Ooomf, the one-time app discovery startup which last year relaunched as a freelancer marketplace to connect mobile and web developers with projects that fit their skill set, is now changing its name to Crew, and announcing new funding. The company has raised an additional $2.1 million in a new round led by Fred Destin of Atlas Venture, investors in other marketplaces like Moo.com, Creative Market, CustomMade, and AngelList.
Also participating were Naval Ravikant, founder of AngelList; Real Ventures; iNovia Capital; Boldstart Venture Capital and others.
Before starting Crew, the founding team were independent developers and designers themselves, which is why their shift to this type of business made sense. Plus, as co-founder Mikael Cho explained last year, helping companies build quality apps is really the first and most important piece to app discoverability, anyway.
As of a year ago, Crew (then Ooomf), had burned through half of its earlier $500,000 in funding as it shifted its focus to the freelancer marketplace. The team went “super lean,” says Cho, and began connecting its creatives to temporary gigs using simple tools, like a Wufoo form and Mailchimp newsletter.
Though there are several other freelancer marketplaces, including services like Elance (now merged with oDesk) or Freelancer.com, for instance, what makes Crew different is its high bar in vetting quality developers and designers. Currently, there are 350 creatives available through Crew, and Cho says they’re only accepting around 1 in 20 applicants.
“In order to be accepted, you must have a personal portfolio, three examples of live projects, and what you’ve done on each project,” he explains. “For example, if you’re applying as a mobile developer or designer, you must have worked on an app that’s 4 stars or better and in the App Store.”
Mobile developers and designers are heavily requested on Crew, in fact, as around 60% of the projects on its site are mobile. Generally, these fall into two categories: those with websites who are trying to go mobile, and those with a native app on one platform who are trying to build for another (e.g. iOS app needing an Android version.)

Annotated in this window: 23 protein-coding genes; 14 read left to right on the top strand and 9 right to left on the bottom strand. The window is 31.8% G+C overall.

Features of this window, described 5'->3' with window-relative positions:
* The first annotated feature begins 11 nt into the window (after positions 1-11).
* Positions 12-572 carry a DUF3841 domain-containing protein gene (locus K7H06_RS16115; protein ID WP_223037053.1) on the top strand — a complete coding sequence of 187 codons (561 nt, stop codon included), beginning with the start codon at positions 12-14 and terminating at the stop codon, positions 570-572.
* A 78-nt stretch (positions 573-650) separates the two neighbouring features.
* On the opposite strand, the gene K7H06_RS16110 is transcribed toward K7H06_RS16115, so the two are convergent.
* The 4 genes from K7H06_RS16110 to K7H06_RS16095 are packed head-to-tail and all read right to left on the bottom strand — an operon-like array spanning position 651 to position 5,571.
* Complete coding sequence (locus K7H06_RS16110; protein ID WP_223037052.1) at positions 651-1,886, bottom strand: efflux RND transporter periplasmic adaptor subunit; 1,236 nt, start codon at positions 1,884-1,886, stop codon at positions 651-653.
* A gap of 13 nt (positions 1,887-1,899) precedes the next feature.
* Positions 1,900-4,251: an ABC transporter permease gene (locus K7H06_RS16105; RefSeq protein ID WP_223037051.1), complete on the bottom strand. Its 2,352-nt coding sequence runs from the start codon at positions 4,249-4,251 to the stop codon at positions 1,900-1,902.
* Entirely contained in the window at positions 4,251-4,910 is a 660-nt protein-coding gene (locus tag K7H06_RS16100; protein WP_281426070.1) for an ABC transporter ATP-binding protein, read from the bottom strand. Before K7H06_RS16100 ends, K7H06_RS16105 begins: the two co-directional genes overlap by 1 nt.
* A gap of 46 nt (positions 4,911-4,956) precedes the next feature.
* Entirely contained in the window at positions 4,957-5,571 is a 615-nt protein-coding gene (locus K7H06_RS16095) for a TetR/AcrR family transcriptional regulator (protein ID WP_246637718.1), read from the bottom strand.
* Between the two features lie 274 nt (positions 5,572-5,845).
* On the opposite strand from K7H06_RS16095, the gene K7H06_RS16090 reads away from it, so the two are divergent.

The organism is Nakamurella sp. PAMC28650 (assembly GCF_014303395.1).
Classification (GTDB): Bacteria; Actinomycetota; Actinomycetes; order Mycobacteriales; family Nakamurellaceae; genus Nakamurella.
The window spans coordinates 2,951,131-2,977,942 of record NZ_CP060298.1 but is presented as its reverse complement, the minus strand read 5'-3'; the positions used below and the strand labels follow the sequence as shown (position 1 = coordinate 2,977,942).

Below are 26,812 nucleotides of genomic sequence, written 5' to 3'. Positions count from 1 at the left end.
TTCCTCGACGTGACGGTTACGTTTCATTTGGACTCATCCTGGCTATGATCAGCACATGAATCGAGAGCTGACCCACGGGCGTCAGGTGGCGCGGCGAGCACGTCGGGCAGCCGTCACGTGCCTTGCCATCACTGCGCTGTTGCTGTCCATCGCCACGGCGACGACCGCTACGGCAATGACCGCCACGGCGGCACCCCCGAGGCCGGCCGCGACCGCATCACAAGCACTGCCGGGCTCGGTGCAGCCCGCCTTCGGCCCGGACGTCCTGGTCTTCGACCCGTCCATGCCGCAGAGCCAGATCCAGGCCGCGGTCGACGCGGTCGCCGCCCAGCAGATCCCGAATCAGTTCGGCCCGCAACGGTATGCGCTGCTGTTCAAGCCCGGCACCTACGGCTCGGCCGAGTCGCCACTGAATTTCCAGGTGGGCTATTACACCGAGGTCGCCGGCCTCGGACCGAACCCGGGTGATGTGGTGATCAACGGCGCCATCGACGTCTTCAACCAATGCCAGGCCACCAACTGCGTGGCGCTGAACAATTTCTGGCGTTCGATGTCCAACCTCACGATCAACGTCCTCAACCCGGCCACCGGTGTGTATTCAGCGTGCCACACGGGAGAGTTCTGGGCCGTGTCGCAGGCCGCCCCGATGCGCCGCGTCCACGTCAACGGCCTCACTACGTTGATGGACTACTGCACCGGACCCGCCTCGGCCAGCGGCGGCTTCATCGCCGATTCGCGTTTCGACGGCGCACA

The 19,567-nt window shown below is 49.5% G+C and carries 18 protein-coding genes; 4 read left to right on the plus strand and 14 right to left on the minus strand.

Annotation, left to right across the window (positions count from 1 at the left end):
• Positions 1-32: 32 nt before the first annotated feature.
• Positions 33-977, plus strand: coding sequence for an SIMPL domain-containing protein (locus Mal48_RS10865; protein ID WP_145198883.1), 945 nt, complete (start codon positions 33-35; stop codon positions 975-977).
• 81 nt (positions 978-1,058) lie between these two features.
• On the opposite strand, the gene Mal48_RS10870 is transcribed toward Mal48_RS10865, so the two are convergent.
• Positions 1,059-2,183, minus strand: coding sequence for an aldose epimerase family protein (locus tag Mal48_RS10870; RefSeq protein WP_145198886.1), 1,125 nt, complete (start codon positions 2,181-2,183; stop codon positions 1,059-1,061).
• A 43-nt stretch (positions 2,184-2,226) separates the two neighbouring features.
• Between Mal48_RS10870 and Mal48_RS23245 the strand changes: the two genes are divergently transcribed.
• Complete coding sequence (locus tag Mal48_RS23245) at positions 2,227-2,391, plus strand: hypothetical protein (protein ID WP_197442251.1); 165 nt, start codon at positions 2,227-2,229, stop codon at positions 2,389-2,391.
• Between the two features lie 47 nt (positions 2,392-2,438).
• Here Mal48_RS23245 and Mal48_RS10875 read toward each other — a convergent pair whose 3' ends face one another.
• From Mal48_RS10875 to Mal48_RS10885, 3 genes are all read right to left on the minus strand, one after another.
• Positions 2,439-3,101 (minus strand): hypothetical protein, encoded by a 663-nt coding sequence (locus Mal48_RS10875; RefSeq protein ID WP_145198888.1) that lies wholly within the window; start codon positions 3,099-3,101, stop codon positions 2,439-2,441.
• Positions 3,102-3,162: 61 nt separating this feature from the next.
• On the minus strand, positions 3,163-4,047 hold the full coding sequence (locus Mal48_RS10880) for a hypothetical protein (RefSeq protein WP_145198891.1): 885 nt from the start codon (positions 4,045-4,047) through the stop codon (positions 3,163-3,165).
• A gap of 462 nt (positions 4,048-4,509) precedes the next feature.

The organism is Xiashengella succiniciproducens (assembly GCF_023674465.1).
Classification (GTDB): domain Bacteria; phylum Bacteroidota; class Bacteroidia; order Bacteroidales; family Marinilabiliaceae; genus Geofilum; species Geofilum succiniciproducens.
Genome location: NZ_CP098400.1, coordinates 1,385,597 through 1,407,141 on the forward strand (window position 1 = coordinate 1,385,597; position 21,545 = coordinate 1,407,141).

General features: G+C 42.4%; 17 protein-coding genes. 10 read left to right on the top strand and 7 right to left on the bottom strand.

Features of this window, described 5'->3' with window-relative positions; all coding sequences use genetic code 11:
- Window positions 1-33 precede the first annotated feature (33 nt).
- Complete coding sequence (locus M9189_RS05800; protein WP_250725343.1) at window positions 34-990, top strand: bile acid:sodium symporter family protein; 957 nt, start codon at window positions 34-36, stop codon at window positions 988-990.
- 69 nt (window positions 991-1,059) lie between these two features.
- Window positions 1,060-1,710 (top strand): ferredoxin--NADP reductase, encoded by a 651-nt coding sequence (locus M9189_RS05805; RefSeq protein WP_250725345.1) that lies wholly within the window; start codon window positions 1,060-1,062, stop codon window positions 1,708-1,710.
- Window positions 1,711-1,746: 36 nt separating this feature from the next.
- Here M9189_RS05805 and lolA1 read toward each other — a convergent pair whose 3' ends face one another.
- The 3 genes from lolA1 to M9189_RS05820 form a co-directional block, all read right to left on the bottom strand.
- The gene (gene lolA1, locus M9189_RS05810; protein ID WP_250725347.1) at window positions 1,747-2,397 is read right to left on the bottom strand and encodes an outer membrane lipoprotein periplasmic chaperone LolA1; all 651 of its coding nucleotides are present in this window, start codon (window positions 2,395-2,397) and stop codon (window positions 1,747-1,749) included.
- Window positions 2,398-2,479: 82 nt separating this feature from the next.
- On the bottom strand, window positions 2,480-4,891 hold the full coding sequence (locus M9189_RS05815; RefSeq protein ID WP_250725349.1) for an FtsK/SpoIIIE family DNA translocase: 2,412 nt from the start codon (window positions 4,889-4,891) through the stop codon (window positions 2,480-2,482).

In addition to vetting the talent, the projects themselves are vetted for quality, too, in order to make the line up of work appealing to the developers and designers using Crew. Today, the average project budget is about $8,000, which is around 10 times the size of many competitors, Cho claims. That’s because not only are businesses using the service paying higher for quality work, they’re also often longer-term projects – like building a mobile app from scratch – that can stretch out over a couple of months.
Shortly after launching the marketplace last year, the team had around $120,000 worth of projects on its site, but as of today the company has matched over $3 million in paid projects. Now growing at 30% month-over-month, Crew has signed up developers and designers who have worked on apps like Path, Mailbox, and who have done work for Facebook and Google. On the customer side, companies like Eventbrite, IDEO and others the company can’t disclose due to NDA’s, have used its service to find talent.
The company takes a 15% fee to generate revenue, and of its approved projects on the site, around 50% of those are approved and filled right away.
Meanwhile, Crew has a member waiting list of around 4,000, but is waiting for there to be enough work in the pipeline to invite others in. Quality Android developers would probably have a good shot, though. “We’ve noticed it’s pretty hard to find the right fit sometimes – with Android, we’ve seen a lot in terms of both development and design,” says Cho.
Going forward, the new funding gives the company another 18 months in runway, and will allow it to double its team of 4 to 8. Crew’s next big focus will be on automating its matching technology – something which currently requires more of a human touch, but as its collection of data grows, could be done more algorithmically.
And yes, Crew will be going mobile itself, but likely not until year-end.